We know that a house needs a solid, even foundation for it to stand straight and strong. The same goes for our practice of asanas. Regardless of the position we place our body in, we must be grounded and secure.
In yoga’s many standing poses our feet are our foundation. So it’s important to make sure that this foundation is a solid one. How do we do this? First of all, by bringing our awareness to our feet.
When you first stand up straight in Mountain Pose (Tadasana), you may find that you stand with more weight over the balls of your feet or you might tend to lean back on your heels. Also, you may place your weight more on the inner or outer edges of your feet. This affects the rest of your body, just as it would affect a house if its foundations were uneven—the house might lean to one side or at least not be as strong on one side as on the other.
When you stand in Mountain Pose, balance your weight evenly over the entire surface of each foot. Notice how that affects the muscles in your legs, the position of your pelvis, and your posture in general. In other poses, try to do the same—even if the pose is not symmetrical. In Triangle, for example, there is more weight on the front foot because you’re bending to that side. Even so, if you press firmly and evenly into the floor with the entire sole of your back foot, your pose will be much more stable.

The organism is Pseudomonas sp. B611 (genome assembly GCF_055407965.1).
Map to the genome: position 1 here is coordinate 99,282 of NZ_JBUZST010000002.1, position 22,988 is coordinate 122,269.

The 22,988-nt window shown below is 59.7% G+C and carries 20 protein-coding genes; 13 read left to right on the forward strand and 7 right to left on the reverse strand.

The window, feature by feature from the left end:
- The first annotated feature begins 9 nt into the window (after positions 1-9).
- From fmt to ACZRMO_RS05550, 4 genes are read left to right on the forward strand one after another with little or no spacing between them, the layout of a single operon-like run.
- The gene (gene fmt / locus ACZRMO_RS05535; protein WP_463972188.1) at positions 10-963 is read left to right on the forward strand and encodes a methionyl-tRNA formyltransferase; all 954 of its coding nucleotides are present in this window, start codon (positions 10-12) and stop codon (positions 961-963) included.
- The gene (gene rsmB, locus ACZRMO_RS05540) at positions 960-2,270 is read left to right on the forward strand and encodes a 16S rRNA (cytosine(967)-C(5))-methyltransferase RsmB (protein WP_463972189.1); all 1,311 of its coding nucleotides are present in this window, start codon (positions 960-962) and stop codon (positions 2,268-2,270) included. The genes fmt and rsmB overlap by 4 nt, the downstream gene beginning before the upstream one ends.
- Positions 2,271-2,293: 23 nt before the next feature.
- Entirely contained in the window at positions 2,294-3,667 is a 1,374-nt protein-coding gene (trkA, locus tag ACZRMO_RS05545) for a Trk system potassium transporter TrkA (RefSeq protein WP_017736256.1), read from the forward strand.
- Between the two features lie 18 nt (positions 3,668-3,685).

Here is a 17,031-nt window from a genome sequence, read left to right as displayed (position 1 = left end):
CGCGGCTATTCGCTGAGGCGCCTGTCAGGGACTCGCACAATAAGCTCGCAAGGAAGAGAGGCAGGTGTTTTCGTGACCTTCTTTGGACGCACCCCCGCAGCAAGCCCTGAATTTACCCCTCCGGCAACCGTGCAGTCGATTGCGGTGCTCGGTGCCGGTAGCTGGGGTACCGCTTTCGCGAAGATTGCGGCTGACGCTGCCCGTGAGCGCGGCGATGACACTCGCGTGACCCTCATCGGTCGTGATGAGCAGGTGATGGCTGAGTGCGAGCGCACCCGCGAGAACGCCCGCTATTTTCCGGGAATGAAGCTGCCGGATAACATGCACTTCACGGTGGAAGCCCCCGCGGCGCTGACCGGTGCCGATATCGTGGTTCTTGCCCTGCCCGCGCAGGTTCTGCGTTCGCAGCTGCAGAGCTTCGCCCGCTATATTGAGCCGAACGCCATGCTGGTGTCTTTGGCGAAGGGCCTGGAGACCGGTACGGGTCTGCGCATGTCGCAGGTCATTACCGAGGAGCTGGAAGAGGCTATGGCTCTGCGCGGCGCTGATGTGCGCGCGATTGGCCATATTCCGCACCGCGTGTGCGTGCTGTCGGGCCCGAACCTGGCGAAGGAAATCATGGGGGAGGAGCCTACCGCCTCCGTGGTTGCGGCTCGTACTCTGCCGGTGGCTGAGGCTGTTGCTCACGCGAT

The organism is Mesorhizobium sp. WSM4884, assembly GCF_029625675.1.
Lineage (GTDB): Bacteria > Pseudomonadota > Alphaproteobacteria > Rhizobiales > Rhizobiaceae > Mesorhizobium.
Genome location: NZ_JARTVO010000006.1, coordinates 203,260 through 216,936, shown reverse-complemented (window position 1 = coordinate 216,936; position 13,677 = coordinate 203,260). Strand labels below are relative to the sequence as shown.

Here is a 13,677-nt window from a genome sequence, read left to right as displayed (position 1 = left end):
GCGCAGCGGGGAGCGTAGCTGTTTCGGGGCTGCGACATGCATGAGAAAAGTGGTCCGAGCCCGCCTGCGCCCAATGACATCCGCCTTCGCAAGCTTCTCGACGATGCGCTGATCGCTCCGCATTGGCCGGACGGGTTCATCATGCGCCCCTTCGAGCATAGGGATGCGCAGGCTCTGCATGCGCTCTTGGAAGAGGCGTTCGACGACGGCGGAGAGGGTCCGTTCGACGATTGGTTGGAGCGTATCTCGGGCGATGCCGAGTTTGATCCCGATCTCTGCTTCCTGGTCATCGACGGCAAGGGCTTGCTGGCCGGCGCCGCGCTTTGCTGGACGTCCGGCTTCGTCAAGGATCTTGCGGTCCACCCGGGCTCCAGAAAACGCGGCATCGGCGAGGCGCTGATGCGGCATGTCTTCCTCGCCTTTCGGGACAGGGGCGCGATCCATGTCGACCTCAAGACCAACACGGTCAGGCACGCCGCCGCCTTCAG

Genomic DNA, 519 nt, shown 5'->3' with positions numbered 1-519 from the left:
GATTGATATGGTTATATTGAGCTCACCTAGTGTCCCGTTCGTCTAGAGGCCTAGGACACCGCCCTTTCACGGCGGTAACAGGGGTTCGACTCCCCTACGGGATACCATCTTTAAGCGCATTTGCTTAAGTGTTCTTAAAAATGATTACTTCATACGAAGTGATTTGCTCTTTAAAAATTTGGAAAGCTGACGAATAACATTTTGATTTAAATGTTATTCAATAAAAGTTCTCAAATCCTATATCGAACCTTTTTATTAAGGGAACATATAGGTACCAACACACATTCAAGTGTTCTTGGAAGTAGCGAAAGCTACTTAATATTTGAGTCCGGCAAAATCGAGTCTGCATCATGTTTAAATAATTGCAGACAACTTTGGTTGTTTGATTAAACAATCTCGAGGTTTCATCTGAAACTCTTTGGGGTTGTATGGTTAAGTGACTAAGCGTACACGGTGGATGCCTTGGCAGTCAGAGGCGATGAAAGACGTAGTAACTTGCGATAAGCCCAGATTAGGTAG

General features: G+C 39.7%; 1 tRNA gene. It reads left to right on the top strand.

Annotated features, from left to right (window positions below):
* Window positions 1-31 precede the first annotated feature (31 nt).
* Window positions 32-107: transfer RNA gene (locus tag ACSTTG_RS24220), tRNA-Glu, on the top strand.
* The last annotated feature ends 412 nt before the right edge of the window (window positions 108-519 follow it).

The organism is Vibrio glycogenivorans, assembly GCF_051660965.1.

When your feet press down firmly and evenly, supported by the earth, you have a solid base that you can lift and stretch away from, making your poses stronger and more graceful. It’s kind of like trying to smooth the wrinkles out of a skirt. Unless you’re holding the skirt firmly at one end, your attempts won’t be very successful.
So in every standing pose, bring your attention to your feet first. Your feet should be firmly grounded so you can lift, lengthen, bend, twist—whatever the pose calls for—with a solid base.
You can bring more energy and flexibility into your feet with this week’s easy exercises.